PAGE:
Many people believe that excessive white flour products, sweets, chocolate, dairy, and fast food may contribute to adult acne. That said, experts
“There is no good science that has demonstrated that eating sugar leads to acne breakouts, despite many studies looking at this issue. In my practice, I can show you many patients who eat clean diets and still experience terrible acne, along with many patients who eat nothing but junk food and have acne-free skin,” Schaffran says.
Still, you may notice a pattern of acne after eating certain foods, so a dermatologist might recommend keeping a food diary to identify potential triggers.
- certain corticosteroids
- epilepsy medications
Although many people use hormonal birth control pills to help treat adult acne, specific formulations may also cause it. A healthcare professional can offer guidance on choosing a hormonal contraceptive that meets your needs.
Undiagnosed medical conditions
Some health and skin conditions can resemble acne or lead to acne breakouts.
- keratosis pilaris
- perioral dermatitis
- Cushing syndrome
- polycystic ovary syndrome (PCOS)
If you suspect an underlying medical condition could be triggering your acne, it’s best to contact a healthcare professional for more guidance.
“Working with a dermatologist is a good idea whenever acne has become unmanageable and creates emotional distress or when over-the-counter products aren’t helping,” Schaffran says. “A good dermatologist can evaluate what type of skin you have and what type of acne you have and put you on a skin care regimen tailored to your specific needs.”
Potential treatments for adult acne include home remedies, over-the-counter (OTC) products, and prescriptions. Results can vary from person to person, and not all types of acne treatment will work for everyone.
Sometimes, OTC remedies might work quickly — but if they don’t provide the results you want after a week or two, it’s generally best to get professional support.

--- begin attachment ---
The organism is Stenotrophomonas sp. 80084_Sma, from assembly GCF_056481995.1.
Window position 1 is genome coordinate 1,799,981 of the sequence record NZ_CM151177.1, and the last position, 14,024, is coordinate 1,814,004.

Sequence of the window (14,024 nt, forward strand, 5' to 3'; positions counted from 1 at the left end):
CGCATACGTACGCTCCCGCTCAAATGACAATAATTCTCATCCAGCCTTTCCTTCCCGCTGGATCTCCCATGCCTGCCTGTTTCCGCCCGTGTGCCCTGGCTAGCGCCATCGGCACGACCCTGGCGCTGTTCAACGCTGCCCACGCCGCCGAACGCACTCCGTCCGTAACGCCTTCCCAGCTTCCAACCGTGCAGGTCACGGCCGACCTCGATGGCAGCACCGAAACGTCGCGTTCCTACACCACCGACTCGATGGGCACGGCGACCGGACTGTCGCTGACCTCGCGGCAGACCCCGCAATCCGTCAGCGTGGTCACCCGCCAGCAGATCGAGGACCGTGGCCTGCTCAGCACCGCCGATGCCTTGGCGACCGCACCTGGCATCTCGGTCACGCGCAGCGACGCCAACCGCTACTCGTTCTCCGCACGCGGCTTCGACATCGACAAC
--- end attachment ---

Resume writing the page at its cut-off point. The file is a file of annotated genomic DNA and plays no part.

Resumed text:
A dermatologist or other healthcare professional can help determine whether a prescription might work better.
Home remedies for adult acne include oral supplements and topical treatments you apply directly to your skin.
Some examples include:
Schaffran says many home remedies aren’t particularly helpful, especially for extensive or deep acne.
“Some home remedies, such as apple cider vinegar, toothpaste, and lemon juice, can actually damage the skin barrier, leading to further irritation and rashes,” Schaffran explains.
She does note that warm compresses can be somewhat effective for deep cystic acne.
OTC and prescription-strength medications that treat adult acne include:
- hydroxy acids and other beneficial acids
- oral birth control pills
- antibiotics, including sarecycline (Seysara)
- retinol, or its prescription form, retin-A
- salicylic acid or benzoyl peroxide
- blue light therapy
- clascoterone (Winlevi), a topical cream designed to act on the hormones in your skin to help prevent breakouts
- oral isotretinoin
Some people with adult acne may experience breakouts on other parts of the body. Common locations can include:
- upper arms
Treating acne on other areas of the body can depend on the severity and how deep the acne is. You may be able to treat mild to moderate body acne with at-home treatment, such as cleansers and topical products. But for severe acne, you may need treatment options prescribed by a dermatologist.